Posts by darrenshirai

As 2017 year comes to a close, the AHBE LAB contributors are taking time to look back at our year’s worth of posts. We are each identifying the most memorable post and sharing what we found interesting, informative, and inspiring. Enjoy the flashback, and let us know which post you thought was most memorable.

An AHBE Lab post I remember as particularly memorable was a piece written by my colleague Jessica Roberts. Her post “One Neighborly Prickly Pear” tells the tale of a prickly pear cactus growing over her neighbor’s fence, its growth instigating a personal journey of discovery leading to a deeper understanding of indigenous food culture and the niche edible plants can occupy in urban ecologies.

Jessica’s opinion of the prickly pear cactus adjacent to her backyard isn’t adversarial, but considered as a plant that “isn’t dividing, but uniting neighbors”. Her observation highlights even when there is a need to separate neighbors, there are still design solutions capable of mitigating alienation, deter seclusion, and bring people together. What the story highlights well is the potential efficacy of these design solutions when they are grounded in contextual and cultural relevance. It is through these shared, tangible experiences that designed landscapes can become relevant, meaningful, and beloved.

The cactus in Jessica’s post not only grows next to her home, it also produces edible fruit sold by her local market, an integral ingredient of the culinary culture of others in her community. In this case the cactus is not just an arbitrarily selected landscape element with little relevance to the community. The prickly pear cactus is meaningful to the local culture and ecology in a variety of ways, with the power to evoke a sense of connection to the natural and cultural environment that is not easy to disregard or ignored. It is through these shared, mutually-beneficial experiences where bonds between people are established and the foundation of sustainable communities are built upon.

The original post here: One Neighborly Prickly Pear

The East Courtyard, looking northward toward the San Gabriel Mountains, October 2017. All photos AHBE Landscape Architects.

As AHBE Landscape Architects’ newest employee, there is much about our design legacy that is still a bit of a mystery. Recognizing this gap in knowledge, I thought it might be beneficial to acquaint myself with AHBE’s body of work by visiting projects close to my own home in Pasadena. The projects that I visited, including the Pasadena City College Technology-Arts Building, may not be highly publicized projects, but I immediately recognized cumulatively the firm’s 30-year body of work has made a positive impact upon numerous communities and the people nearby, including my very own.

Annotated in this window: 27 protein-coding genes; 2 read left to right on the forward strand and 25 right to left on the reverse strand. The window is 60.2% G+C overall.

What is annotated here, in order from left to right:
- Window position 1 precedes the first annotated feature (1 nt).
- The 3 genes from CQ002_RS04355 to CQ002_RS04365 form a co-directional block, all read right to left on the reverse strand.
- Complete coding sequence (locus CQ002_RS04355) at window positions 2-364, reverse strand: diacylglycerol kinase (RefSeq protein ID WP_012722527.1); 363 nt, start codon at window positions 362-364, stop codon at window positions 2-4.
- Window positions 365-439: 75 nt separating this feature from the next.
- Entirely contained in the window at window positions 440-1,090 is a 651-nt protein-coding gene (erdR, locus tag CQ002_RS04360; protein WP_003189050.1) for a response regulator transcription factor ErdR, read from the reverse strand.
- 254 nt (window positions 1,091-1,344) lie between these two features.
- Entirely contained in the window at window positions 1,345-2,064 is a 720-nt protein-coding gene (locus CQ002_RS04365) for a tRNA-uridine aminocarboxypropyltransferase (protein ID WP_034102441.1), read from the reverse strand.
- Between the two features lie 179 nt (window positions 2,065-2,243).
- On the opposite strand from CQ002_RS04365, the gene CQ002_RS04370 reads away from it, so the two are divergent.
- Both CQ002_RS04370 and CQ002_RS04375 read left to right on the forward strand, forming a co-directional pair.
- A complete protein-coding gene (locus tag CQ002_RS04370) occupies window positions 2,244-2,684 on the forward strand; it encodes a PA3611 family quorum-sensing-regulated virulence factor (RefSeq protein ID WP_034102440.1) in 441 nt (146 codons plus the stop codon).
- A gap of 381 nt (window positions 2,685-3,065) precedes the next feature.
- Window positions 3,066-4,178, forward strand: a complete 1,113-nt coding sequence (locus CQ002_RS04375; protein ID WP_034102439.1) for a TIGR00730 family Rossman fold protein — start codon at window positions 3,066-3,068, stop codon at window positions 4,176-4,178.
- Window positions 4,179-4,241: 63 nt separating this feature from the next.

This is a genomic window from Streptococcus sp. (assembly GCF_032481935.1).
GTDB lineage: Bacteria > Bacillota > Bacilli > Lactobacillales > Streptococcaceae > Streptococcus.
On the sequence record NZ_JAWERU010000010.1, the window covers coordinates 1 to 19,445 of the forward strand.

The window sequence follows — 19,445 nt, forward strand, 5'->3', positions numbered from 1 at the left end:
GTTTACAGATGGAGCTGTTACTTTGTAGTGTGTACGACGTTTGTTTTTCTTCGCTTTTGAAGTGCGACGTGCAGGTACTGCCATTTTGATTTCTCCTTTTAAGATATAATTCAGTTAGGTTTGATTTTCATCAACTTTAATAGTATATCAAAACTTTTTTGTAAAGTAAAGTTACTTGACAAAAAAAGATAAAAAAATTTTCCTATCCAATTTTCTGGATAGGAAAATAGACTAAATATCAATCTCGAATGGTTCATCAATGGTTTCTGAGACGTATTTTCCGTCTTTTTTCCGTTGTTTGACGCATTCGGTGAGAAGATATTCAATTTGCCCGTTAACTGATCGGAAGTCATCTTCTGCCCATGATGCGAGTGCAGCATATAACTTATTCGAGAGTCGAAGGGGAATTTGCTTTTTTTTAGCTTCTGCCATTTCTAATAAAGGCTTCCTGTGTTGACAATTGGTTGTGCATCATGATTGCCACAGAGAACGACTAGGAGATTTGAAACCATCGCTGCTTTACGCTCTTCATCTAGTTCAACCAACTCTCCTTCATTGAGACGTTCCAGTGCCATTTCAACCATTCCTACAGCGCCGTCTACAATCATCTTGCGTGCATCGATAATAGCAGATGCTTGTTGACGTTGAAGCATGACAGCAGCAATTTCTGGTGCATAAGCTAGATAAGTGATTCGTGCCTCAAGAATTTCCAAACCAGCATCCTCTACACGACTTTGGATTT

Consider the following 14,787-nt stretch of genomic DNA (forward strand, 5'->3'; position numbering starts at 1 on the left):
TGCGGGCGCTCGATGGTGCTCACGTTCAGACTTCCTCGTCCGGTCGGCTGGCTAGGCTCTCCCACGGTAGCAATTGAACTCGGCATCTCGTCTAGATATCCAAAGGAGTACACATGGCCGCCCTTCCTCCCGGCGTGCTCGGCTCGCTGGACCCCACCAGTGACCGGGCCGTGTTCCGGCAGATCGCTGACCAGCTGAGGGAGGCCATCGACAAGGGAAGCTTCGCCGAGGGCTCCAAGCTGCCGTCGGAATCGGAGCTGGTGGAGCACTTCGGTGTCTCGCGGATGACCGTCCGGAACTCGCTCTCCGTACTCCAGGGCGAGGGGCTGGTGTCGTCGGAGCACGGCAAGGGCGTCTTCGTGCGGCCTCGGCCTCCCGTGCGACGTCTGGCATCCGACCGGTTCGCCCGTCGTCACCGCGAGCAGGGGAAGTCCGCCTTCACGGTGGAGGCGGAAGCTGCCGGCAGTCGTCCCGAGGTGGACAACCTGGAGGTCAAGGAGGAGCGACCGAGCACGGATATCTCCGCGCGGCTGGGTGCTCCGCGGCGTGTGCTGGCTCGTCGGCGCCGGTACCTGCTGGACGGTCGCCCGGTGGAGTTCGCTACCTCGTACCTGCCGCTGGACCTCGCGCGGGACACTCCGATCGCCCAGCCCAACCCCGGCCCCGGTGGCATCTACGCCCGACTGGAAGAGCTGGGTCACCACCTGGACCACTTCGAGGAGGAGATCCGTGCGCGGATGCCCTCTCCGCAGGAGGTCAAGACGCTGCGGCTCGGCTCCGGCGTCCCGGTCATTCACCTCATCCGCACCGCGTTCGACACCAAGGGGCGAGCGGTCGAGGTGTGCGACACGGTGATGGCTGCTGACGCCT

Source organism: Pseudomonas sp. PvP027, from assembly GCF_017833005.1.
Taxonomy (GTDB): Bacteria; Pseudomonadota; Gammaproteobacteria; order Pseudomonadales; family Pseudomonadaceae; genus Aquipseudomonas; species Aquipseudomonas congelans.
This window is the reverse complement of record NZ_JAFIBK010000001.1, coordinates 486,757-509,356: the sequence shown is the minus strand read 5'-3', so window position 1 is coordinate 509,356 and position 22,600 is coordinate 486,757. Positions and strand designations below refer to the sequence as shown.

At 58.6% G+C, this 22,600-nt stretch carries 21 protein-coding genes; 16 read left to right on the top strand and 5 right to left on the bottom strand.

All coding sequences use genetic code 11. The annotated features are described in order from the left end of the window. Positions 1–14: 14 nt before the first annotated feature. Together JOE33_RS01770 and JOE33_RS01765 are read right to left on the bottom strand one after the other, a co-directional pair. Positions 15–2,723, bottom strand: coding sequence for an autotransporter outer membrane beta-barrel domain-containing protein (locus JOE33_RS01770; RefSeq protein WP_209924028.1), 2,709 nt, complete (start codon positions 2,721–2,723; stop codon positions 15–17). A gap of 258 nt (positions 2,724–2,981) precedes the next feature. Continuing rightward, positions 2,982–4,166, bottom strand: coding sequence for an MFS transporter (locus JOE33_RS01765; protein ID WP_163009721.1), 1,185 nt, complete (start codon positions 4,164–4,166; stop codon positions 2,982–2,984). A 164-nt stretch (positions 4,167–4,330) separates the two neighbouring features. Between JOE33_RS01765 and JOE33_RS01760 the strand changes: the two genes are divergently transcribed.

The campus of Pasadena City College is open and accessible to the public, and nearby residents love the access to its safe, well-maintained outdoor open spaces. Pasadena residents, students, and the college faculty all use the campus at all hours of the day. The paseo running along the south side of the Technology-Arts building is a popular route for joggers and power-walkers from nearby residential areas. The paseo route plays a significant role in building a sense of community, an outdoor space where neighbors get to know their neighbors across its entire distance.

Before joining the team last month, I had no idea the space was designed by AHBE. However, now more than ever, I know firsthand the work my firm has done has left a positive impact across Southern California. During my research I discovered some pictures in our project archives revealing what the initial installation looked like back in 2013. I’ve collected a few to share below, showing the states of “yesterday” versus “today”, also proud in recognizing I’ll be contributing to AHBE’s “tomorrow”.

The views of the Paseo before and after, 2013 vs. 2017.

Paseo plantings detail, before and after, 2013 vs. 2017

Concrete seat-wall, before and after, 2013 vs. 2017.

North courtyard, before and after, 2013 vs. 2017.